MOBILE, Ala. (WPMI) A Mobile elementary school teacher is turning debris from something tragic into relief for storm victims.
Carey Arensberg has been collecting wood from damaged homes, businesses and churches and making crosses to sell for profit. That profit will all go back to folks who lost their homes and belongings in the Christmas Day tornado.
Arensberg has seen so much destruction in her neighborhood and feels so blessed, that she decided to do something to help the people around her.
With every stroke of her paintbrush she's making a difference in the lives of her friends and neighbors who lost so much.
"It's my way of helping out. I wanted to make something out of it that would give people a memory of rebuilding midtown," said Arensberg.
Literally crafted from the destruction, the crises crosses come in all shapes, sizes and colors but all have the same powerful message.
"The cross gives people a little bit of hope that everything is going to be ok," said Arensberg.
Before Arensberg can create a crisis cross, she has to find the wood to make one. So each morning she travels neighborhood to neighborhood, house to house, looking through debris. Her morning stop Friday was at Trinity Episcopal Church where she was able to find a few pieces to work with.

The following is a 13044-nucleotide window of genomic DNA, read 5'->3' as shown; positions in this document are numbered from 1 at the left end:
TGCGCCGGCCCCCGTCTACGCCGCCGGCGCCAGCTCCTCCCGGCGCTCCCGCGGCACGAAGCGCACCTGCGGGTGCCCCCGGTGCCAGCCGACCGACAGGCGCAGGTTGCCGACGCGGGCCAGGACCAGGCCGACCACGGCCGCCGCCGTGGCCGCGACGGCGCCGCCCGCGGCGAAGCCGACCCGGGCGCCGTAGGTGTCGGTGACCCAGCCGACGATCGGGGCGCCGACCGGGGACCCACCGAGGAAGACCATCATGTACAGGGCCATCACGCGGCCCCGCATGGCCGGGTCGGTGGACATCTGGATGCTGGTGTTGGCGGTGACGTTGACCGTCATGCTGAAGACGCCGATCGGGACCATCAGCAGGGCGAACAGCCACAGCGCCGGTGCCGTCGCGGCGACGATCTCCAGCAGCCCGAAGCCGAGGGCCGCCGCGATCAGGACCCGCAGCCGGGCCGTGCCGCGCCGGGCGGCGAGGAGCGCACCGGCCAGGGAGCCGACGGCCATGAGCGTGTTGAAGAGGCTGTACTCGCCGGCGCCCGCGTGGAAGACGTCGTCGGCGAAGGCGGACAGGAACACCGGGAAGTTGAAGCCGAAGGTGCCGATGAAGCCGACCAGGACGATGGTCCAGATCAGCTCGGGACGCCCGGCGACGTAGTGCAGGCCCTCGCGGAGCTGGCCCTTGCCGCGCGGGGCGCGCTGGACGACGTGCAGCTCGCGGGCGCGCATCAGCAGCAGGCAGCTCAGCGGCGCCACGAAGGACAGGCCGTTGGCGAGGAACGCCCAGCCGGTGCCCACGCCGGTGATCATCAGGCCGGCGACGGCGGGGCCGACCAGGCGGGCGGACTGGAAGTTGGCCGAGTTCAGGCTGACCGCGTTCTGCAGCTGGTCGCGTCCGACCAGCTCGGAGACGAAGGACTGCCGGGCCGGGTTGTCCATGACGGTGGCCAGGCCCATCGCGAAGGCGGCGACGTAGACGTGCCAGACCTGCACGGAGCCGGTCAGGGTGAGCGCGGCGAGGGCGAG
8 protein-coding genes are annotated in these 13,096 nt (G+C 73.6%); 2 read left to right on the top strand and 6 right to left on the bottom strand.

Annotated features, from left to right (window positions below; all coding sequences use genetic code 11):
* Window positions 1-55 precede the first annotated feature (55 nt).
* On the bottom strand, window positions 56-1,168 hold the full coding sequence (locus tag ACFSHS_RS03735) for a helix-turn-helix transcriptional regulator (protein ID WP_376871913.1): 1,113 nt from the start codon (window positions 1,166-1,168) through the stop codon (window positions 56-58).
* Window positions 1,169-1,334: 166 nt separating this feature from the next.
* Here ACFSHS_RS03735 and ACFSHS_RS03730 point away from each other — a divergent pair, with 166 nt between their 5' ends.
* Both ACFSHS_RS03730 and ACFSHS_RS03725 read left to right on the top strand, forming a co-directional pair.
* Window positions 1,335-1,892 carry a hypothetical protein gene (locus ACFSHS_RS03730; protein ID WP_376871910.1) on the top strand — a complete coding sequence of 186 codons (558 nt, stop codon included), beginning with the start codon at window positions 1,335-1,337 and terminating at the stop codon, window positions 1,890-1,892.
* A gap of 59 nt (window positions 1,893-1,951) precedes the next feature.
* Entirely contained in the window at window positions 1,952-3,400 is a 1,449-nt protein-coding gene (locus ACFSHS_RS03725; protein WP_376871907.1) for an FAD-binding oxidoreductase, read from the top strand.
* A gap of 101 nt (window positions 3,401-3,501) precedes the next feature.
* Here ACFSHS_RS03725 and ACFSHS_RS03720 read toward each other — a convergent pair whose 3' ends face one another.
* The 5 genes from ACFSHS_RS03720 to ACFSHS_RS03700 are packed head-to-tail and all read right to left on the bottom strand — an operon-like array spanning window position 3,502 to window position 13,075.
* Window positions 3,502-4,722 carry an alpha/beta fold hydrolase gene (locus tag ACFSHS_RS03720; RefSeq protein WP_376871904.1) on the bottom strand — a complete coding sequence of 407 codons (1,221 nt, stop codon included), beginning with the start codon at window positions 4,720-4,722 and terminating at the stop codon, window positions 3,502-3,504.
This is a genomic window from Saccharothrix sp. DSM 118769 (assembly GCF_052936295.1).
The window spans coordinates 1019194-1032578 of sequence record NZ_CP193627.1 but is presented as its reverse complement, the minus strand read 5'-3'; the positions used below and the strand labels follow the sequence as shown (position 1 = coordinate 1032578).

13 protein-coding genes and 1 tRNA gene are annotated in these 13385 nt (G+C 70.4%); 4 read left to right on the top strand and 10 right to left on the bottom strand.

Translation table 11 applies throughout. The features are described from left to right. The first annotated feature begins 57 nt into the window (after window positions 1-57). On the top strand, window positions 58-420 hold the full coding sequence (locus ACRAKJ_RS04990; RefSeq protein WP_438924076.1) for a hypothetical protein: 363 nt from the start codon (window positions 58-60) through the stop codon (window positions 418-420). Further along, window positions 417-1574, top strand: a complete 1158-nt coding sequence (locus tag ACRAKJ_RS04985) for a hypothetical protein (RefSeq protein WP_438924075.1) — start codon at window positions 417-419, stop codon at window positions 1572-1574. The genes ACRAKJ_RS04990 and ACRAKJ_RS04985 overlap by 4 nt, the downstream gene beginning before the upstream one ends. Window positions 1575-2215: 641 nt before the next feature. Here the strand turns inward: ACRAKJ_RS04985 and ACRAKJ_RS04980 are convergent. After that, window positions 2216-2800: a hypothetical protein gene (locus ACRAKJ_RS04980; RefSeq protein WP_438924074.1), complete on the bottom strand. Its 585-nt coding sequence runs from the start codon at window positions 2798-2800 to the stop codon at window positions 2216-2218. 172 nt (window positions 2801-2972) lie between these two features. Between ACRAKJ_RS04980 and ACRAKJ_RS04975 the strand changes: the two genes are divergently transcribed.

"Each piece is tagged with which street it came from. This one says Murphy High School," said Arensberg.
Sam Kearns lives in Midtown Mobile. He stopped by to make a purchase for his mother.
"To me it represents how much God is looking over us. No one was seriously injured," said Kearns.
Kearns is feeling exceptionally blessed. He played football at the University of Alabama where he survived the devastating Tuscaloosa tornado.
"It's just so weird that two years later on Christmas Day another big tornado comes through," said Kearns.
To Arensberg's surprise, the artwork has been instantly popular. In the first 24 hours she made $1,200, all to give back to tornado victims.
"We're looking for families who maybe didn't have wind insurance, who maybe lost a lot. It's just for families and churches that need our help and I'd like to get care packages together too. Every family needs toilet paper, cleaning supplies, things insurance doesn't cover," said Arensberg.
She hopes her work attracts people from around the country who want to help the community she knows and loves.